Continued Partnership With Brazil Yield Positive Results

Chris Church and Sarah Bodo at the entrance of Chapada dos Veadeiros National Park,
a UNESCO World Heritage Site, on the first morning of the facilitation training.
Chris Church and Sarah Bodo at the entrance of Chapada dos Veadeiros National Park, a UNESCO World Heritage Site, on the first morning of the facilitation training. -- Photo courtesy NPS

Earlier this year, you learned about a collaborative effort that the US Forest Service and NPS are undertaking to support Brazil’s park planning efforts. This work continues and in October, the Denver Service Center planning division collaborated again with the USFS and Brazilian government, building upon efforts towards planning for protected areas in Brazil. This partnership was made possible through an interagency agreement with the USFS supported by the US Agency for International Development’s Partnership for the Conservation of Amazon Diversity.

Over the last year, the Brazilian government tested and adopted a new management planning process for Brazilian conservation units (adapted from the NPS Foundation Document process). The agency has determined this to be a valuable approach, and plans to complete management plans for all of their 324 conservation units. To build local capacity in leading the management plans, Chris Church and Sarah Bodo from the DSC planning division taught a training course on facilitating a management planning workshop.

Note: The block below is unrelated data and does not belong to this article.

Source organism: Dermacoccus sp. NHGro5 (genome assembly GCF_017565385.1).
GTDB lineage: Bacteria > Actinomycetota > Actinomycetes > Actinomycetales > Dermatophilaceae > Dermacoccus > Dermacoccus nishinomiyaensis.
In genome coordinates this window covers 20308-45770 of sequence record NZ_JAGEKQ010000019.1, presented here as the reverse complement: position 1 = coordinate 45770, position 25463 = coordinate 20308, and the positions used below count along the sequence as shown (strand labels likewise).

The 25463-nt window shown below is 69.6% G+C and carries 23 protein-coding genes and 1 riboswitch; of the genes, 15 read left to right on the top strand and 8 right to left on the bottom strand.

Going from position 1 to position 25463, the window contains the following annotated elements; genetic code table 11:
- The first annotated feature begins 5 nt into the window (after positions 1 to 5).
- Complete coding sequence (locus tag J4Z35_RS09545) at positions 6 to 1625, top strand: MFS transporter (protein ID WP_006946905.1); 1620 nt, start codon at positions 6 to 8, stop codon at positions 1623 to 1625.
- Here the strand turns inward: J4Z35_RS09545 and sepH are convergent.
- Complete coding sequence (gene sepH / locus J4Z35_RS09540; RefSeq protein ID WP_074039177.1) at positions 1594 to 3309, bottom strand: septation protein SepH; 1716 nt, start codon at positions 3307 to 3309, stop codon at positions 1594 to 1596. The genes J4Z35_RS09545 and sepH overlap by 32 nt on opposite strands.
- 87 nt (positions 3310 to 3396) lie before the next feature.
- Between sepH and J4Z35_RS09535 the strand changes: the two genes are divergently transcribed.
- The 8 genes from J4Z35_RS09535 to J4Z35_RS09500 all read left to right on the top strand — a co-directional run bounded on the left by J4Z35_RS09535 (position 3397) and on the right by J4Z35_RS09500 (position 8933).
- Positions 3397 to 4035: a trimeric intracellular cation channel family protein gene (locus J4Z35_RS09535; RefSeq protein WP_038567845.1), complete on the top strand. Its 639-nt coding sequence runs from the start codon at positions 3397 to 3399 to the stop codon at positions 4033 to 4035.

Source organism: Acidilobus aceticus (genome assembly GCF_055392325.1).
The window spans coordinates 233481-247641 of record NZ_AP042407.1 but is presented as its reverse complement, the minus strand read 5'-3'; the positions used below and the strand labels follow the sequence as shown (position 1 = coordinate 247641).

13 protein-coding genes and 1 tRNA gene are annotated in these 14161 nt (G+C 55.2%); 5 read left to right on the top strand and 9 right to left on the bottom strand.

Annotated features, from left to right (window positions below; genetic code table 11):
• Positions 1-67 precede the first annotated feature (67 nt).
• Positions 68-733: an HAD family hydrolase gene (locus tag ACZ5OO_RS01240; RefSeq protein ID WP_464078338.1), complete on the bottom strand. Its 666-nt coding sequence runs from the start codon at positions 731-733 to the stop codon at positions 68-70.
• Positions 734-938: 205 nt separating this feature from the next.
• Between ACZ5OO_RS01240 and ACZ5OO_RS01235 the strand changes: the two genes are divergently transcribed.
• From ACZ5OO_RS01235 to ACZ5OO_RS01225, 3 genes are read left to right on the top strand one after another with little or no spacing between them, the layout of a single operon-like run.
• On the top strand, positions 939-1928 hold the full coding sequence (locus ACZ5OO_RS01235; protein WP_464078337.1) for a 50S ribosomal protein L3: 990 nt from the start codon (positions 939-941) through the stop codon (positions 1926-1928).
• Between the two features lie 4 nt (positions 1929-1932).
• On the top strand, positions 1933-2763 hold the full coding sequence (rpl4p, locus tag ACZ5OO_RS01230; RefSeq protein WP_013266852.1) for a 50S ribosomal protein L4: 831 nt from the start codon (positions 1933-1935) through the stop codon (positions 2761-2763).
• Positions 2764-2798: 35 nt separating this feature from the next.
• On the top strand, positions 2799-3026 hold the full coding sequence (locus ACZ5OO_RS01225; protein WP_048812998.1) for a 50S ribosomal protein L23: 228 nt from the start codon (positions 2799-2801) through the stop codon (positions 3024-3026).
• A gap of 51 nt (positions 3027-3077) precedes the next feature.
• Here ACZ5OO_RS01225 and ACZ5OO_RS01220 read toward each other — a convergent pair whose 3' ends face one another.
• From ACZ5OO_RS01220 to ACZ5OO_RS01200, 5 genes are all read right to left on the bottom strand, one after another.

Group photo of ICMBio
Group photo of ICMBio, USFS, and NPS staff who took part in the
facilitation training course. The photo was taken after the group was 
relocated to Brasilia due to wildfires.

Thirty experienced and enthusiastic planners, park managers, and facilitators from all corners of Brazil congregated in Chapada dos Veadeiros National Park for the training. On the first day wildfires forced the training to move to Brasilia. While participants were disappointed—imagine meeting up with colleagues from across the US in the Grand Canyon, only to finish the training in Phoenix—spirits revived with an evening visit to soak in mineral springs in Brasilia National Park. The four-day training accomplished participant’s objectives while giving Chris and Sarah much knowledge to take back to the NPS.

Beyond having a new cadre of 30 staff ready to lead management plans, one of the most valuable lessons coming out of the training is the combined power of bringing multiple divisions and directorates together to achieve common goals. In concluding the meetings, Chris and Sarah met with Brazilian planners and representatives from other directorates; this coordination led to broader support for management plans, as well as identification of future possibilities to enhance conservation of the protected areas, specifically by linking vast amounts of scientific data to better inform management decisions.